As a result of the district court's final order and judgment in Harvey v. Johanns and requests for an extension of the public comment period on AMS-TM-07-0062, AMS is issuing this interim final rule to (1) Permit the use of the 38 ingredients during the extended comment and final rulemaking periods to minimize the impact to the organic industry and (2) extend the comment period (60 days) to receive additional comments regarding the addition of the 38 non-organic agricultural ingredients to § 205.606.
F. Effective Date
Effective June 9, 2007, these 38 substances were prohibited for use in processed products labeled as “organic.” Continued loss of the use of these products would disrupt the trade of food products currently being labeled as “organic”. Therefore, the continued use of these products as ingredients in foods labeled as “organic” is necessary to prevent possible significant business disruption for organic producers and handlers. Accordingly, pursuant to 5 U.S.C. 553, it is found, and determined, upon good cause, that it is impracticable, unnecessary, and contrary to the public interest to give further notice prior to putting this rule into effect, and that good cause exists for not postponing the effective date of this interim final rule until 30 days after publication in the Federal Register.Start List of Subjects
List of Subjects in 7 CFR Part 205
- Administrative practice and procedure
- Archives and records
- Organically produced products
- Reporting and recordkeeping requirements
- Seals and insignia
- Soil conservation
For the reasons set forth in the preamble,End Amendment Part Start Part
PART 205—NATIONAL ORGANIC PROGRAMEnd Part Start Amendment Part
1. The authority citation forEnd Amendment Part Start Amendment Part
2. Section 205.606 is revised to read as follows:End Amendment Part
Only the following nonorganically produced agricultural products may be used as ingredients in or on processed products labeled as “organic,” only in accordance with any restrictions specified in this section, and only when the product is not commercially available in organic form.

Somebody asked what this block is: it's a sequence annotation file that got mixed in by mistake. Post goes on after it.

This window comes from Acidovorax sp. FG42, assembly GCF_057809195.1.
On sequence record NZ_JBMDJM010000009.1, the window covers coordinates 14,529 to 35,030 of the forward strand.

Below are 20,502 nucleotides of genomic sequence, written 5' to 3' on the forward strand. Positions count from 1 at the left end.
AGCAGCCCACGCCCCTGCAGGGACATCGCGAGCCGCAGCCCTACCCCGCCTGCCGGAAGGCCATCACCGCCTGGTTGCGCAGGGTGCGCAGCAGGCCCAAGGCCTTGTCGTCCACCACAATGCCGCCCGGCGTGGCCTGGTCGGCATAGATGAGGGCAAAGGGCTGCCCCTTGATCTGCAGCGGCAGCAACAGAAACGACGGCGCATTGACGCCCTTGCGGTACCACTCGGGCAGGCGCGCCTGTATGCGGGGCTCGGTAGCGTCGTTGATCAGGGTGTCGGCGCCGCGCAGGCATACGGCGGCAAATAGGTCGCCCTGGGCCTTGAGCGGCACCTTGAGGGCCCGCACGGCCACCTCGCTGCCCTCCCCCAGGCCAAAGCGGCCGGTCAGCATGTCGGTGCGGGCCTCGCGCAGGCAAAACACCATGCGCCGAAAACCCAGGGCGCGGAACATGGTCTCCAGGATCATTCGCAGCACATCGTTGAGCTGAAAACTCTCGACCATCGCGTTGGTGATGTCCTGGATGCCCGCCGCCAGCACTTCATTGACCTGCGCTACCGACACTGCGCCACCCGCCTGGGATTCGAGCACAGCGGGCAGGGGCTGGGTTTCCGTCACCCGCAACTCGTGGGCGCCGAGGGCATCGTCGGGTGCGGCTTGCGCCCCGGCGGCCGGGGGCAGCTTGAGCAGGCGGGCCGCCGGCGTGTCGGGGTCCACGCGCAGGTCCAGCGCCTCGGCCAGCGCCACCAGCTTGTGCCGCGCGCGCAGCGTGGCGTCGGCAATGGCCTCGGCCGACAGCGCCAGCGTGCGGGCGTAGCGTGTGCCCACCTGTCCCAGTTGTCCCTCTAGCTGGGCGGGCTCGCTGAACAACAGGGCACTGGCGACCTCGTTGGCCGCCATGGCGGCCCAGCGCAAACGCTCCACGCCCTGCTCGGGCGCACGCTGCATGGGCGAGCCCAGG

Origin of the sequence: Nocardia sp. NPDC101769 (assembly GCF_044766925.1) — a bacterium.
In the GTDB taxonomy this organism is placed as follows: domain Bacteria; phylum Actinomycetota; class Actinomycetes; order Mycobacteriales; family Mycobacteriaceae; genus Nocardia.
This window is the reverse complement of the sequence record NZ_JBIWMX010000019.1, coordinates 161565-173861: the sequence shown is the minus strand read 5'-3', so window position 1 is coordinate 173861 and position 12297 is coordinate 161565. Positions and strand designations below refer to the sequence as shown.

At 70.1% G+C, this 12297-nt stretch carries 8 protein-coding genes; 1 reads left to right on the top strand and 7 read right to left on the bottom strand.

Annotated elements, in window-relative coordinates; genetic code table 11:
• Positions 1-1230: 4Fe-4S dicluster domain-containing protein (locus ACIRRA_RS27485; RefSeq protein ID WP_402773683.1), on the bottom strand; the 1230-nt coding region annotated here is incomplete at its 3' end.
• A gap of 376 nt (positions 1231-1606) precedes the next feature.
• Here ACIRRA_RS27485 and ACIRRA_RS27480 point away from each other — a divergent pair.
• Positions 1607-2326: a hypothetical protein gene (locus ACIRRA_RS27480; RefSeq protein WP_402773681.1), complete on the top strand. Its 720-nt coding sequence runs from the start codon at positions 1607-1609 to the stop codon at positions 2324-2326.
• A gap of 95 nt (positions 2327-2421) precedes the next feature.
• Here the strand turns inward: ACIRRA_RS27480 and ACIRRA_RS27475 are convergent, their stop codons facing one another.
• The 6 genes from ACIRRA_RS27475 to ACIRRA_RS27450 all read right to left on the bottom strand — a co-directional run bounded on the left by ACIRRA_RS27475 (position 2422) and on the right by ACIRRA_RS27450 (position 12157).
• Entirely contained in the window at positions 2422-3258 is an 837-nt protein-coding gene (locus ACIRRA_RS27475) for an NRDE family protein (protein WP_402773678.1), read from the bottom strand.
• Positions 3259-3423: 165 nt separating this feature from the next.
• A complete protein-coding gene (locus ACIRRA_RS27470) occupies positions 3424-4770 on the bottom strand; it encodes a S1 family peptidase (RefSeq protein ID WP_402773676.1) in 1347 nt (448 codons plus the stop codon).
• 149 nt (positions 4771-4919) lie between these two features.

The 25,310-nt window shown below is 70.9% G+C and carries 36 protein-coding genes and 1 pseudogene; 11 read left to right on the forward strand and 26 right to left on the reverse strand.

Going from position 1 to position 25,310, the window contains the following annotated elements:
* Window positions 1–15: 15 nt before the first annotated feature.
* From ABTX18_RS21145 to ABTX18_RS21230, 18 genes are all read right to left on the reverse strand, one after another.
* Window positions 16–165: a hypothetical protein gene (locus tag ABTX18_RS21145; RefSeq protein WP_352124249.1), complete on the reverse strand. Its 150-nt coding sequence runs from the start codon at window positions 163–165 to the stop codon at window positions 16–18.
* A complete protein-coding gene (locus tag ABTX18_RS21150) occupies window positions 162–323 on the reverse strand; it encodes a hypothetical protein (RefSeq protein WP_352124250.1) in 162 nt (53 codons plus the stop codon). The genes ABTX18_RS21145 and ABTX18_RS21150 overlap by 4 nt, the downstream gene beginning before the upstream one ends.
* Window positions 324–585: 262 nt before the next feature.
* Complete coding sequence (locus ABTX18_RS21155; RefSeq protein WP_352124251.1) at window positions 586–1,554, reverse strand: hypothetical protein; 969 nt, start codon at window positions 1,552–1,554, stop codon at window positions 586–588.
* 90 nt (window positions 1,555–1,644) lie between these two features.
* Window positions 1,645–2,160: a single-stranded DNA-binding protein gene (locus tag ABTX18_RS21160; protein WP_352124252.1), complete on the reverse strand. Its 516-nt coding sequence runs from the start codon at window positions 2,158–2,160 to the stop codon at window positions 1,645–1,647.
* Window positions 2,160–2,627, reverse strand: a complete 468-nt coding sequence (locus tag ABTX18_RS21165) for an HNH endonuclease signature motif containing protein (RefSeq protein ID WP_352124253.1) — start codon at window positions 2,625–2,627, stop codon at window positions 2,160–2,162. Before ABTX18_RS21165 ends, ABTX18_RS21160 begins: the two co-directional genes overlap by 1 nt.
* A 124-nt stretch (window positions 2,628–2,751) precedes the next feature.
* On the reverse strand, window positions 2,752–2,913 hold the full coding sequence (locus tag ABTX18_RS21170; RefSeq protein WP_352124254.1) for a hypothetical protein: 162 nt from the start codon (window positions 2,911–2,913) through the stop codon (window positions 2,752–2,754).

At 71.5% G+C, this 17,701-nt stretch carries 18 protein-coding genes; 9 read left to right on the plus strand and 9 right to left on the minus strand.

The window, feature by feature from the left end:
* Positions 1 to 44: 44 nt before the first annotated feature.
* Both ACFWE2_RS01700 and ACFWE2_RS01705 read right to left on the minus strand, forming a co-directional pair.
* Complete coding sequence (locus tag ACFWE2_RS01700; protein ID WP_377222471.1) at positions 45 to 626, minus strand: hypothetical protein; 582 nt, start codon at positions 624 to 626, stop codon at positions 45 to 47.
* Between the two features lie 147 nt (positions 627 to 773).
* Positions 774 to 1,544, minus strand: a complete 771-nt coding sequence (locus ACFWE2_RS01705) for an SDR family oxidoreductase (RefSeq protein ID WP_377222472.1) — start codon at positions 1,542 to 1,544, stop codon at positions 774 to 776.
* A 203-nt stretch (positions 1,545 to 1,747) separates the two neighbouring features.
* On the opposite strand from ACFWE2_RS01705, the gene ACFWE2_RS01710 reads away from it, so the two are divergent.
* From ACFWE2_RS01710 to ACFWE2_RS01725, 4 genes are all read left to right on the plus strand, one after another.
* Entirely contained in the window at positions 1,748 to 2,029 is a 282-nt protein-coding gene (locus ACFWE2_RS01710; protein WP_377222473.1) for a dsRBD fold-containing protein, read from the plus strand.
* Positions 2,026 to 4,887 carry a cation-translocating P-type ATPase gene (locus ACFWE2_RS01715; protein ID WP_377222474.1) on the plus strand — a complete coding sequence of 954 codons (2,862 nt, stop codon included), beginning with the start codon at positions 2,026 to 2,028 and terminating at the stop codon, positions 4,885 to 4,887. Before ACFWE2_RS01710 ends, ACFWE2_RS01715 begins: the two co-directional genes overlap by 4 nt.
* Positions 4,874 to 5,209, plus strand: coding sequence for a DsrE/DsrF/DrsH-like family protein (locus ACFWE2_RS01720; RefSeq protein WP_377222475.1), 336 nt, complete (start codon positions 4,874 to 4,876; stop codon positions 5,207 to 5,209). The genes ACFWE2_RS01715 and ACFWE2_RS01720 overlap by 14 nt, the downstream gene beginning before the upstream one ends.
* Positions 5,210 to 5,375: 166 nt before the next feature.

(a) Casings, from processed intestines.
(b) Celery powder.
(c) Chia (Salvia hispanica L.).
(d) Colors derived from agricultural products.
(1) Annatto extract color (pigment CAS # 1393-63-1)—water and oil soluble.
(2) Beet juice extract color (pigment CAS # 7659-95-2).
(3) Beta-carotene extract color, derived from carrots (CAS # 1393-63-1).
(4) Black currant juice color (pigment CAS #'s: 528-58-5, 528-53-0, 643-84-5, 134-01-0, 1429-30-7, and 134-04-3).
(5) Black/Purple carrot juice color (pigment CAS #'s: 528-58-5, 528-53-0, 643-84-5, 134-01-0, 1429-30-7, and 134-04-3).
(6) Blueberry juice color (pigment CAS #'s: 528-58-5, 528-53-0, 643-84-5, 134-01-0, 1429-30-7, and 134-04-3).
(7) Carrot juice color (pigment CAS # 1393-63-1).
(8) Cherry juice color (pigment CAS #'s: 528-58-5, 528-53-0, 643-84-5, 134-01-0, 1429-30-7, and 134-04-3).
(9) Chokeberry—Aronia juice color (pigment CAS #'s: 528-58-5, 528-53-0, 643-84-5, 134-01-0, 1429-30-7, and 134-04-3).
(10) Elderberry juice color (pigment CAS #'s: 528-58-5, 528-53-0, 643-84-5, 134-01-0, 1429-30-7, and 134-04-3).
(11) Grape juice color (pigment CAS #'s: 528-58-5, 528-53-0, 643-84-5, 134-01-0, 1429-30-7, and 134-04-3).
(12) Grape skin extract color (pigment CAS #'s: 528-58-5, 528-53-0, 643-84-5, 134-01-0, 1429-30-7, and 134-04-3).
(13) Paprika color (CAS # 68917-78-2)—dried, and oil extracted.
(14) Pumpkin juice color (pigment CAS # 127-40-2).
(15) Purple potato juice (pigment CAS #'s: 528-58-5, 528-53-0, 643-84-5, 134-01-0, 1429-30-7, and 134-04-3).
(16) Red cabbage extract color (pigment CAS #'s: 528-58-5, 528-53-0, 643-84-5, 134-01-0, 1429-30-7, and 134-04-3).
(17) Red radish extract color (pigment CAS #'s: 528-58-5, 528-53-0, 643-84-5, 134-01-0, 1429-30-7, and 134-04-3).
(18) Saffron extract color (pigment CAS # 1393-63-1).
(19) Turmeric extract color (CAS # 458-37-7).
(e) Dillweed oil (CAS # 8006-75-5).
(f) Fish oil (Fatty acid CAS #'s: 10417-94-4, and 25167-62-8)—stabilized with organic ingredients or only with ingredients on the National List, §§ 205.605 and 205.606.
(g) Fructooligosaccharides (CAS # 308066-66-2).
(h) Galangal, frozen.
(i) Gelatin (CAS # 9000-70-8).
(j) Gums—water extracted only (Arabic; Guar; Locust bean; and Carob bean).
(k) Hops (Humulus luplus).
(l) Inulin-oligofructose enriched (CAS # 9005-80-5).
(m) Kelp—for use only as a thickener and dietary supplement. Start Printed Page 35141
(n) Konjac flour (CAS # 37220-17-0).
(q) Orange shellac-unbleached (CAS # 9000-59-3).
(r) Pectin (high-methoxy).
(s) Peppers (Chipotle chile).
(1) Cornstarch (native).
(2) Rice starch, unmodified (CAS # 977000-08-0)—for use in organic handling until June 21, 2009.
(3) Sweet potato starch—for bean thread production only.
(u) Turkish bay leaves.
(v) Wakame seaweed (Undaria pinnatifida).
(w) Whey protein concentrate.
Dated: June 22, 2007.
Lloyd C. Day,
Administrator, Agricultural Marketing Service.
[FR Doc. 07-3142 Filed 6-22-07; 3:00 pm]
BILLING CODE 3410-02-P